Shipping issue hampers Wreaths Across America

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About 2,100 wreaths placed, remainder to be placed Monday

Robert Perea, The Fernley Reporter

A crowd of about 1,350 turned out in the cold Saturday morning to place wreaths on the graves of veterans as part of the national Wreaths Across America.

Unfortunately, most of the wreaths were still several hundred miles away.

The Nevada Veterans Coalition received about 2,100 wreaths for Saturday’s ceremony, but some 5,000-plus more had not yet been delivered, and were on a truck somewhere in Texas, said Tom Draughon, public relations director for the Nevada Veterans Coalition.

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“This is not anything we had planned on, I can absolutely guarantee you,” Draughon told the crowd. “We are as heartbroken as you folks are.”

With 2,100 wreaths on hand, the coalition did have enough for everyone in attendance to place a wreath, and after a few brief opening remarks by Draughon, the placing of the wreaths began with family members being afforded the chance to go first and lay a wreath on a loved one’s grave.

Draughon said the rest of the wreaths would arrive Sunday afternoon, and the public is invited to come back to the cemetery and place wreaths at 9 a.m. Monday.

Photos by Robert Perea, The Fernley Reporter
Deborah McGifford is comforted by her fiance after placing a wreath on her late husband’s grave.

One of the people placing wreaths was Deborah McGifford of Dayton, who along with her fiancé Randy, placed a wreath on the grave of her husband, James McGifford, a Marine veteran who was killed in a motorcycle crash in 2014.

Deborah and Randy said they just returned from a vacation and thought they had missed the ceremony, until they saw a story about it on the news Friday night.

“I was so upset because I thought I missed it. My husband was very special, as his wife was,” Deborah McGifford said, gesturing to her fiancé. “I come here every year.”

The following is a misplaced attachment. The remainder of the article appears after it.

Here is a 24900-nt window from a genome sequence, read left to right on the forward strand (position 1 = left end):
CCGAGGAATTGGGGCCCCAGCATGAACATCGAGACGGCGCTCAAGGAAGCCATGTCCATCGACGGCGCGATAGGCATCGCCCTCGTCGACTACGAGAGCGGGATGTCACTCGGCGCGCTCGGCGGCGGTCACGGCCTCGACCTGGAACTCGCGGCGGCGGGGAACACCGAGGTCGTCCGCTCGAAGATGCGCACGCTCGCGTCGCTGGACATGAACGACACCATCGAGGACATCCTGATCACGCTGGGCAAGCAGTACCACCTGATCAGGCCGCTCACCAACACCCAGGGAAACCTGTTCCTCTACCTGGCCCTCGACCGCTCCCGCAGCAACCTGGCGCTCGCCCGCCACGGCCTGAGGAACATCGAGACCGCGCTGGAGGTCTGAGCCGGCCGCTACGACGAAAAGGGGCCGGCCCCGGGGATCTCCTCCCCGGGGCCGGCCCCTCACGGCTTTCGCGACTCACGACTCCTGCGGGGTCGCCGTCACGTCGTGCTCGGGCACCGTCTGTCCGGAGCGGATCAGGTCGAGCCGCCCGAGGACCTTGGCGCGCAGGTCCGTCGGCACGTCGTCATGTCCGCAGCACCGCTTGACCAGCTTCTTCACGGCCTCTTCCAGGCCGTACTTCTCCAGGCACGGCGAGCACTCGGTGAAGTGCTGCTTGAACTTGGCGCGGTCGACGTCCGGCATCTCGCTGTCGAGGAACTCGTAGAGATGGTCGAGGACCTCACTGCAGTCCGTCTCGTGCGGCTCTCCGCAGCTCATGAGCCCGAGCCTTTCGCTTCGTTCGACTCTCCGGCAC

Nicole and Justin Pilkington brought their daughter Presley from Livermore, Calif. to place a wreath on the grave of Nicole’s grandfather, Al Huss, a military policeman in the U.S. Army who fought in World War II.

 

Justin Pilkington and his daughter Presley place a wreath on the grave of Al Huss, grandfather of Justin’s wife

“When we learned we were having her, we decided this was important,” Nicole Pilkington said. “It’s just a great way for her to remember her grandparents.”

Draughon opened his remarks with a request for a moment of silence, to remember the fallen, prisoners of war, missing in action and honor those who have served and are serving in the armed services.

“Lying here before us, and in cemeteries across this nation, are men and women who have given their lives so that we can live in freedom and without fear,” Draughon said. “Today we show a national front of national unity all across the United States of America as we remember the fallen and honor those who served and teach our children the value of freedom. The wreaths before you represent our commitment as a United States of America to remember the fallen.”

Draughon read part of a letter from Karen Worchester, Executive director Wreaths Across America apologizing for the delay in delivering the wreaths.

“We are extremely sorry for the disappointment and frustration this has caused the supporters and the local community,” Worchester wrote. “We feel the disappointment in Fernley, Nevada and the families of those being remembered.”

Also among the crowd that included many active duty servicemen and women and veterans were several members of the Battle Born Patriots chapter of the Sons of the American Revolution.

“We’re all volunteers, but we love the history of it and we love doing things like this that add to the community,” said Michael Fitzpatrick. “We do a lot of things that involve veterans, because that’s our heritage.”

“We love coming out here and doing our bit to recognize veterans and we consider it an honor,” said David Hess, president of the Battle Born Patriots chapter.

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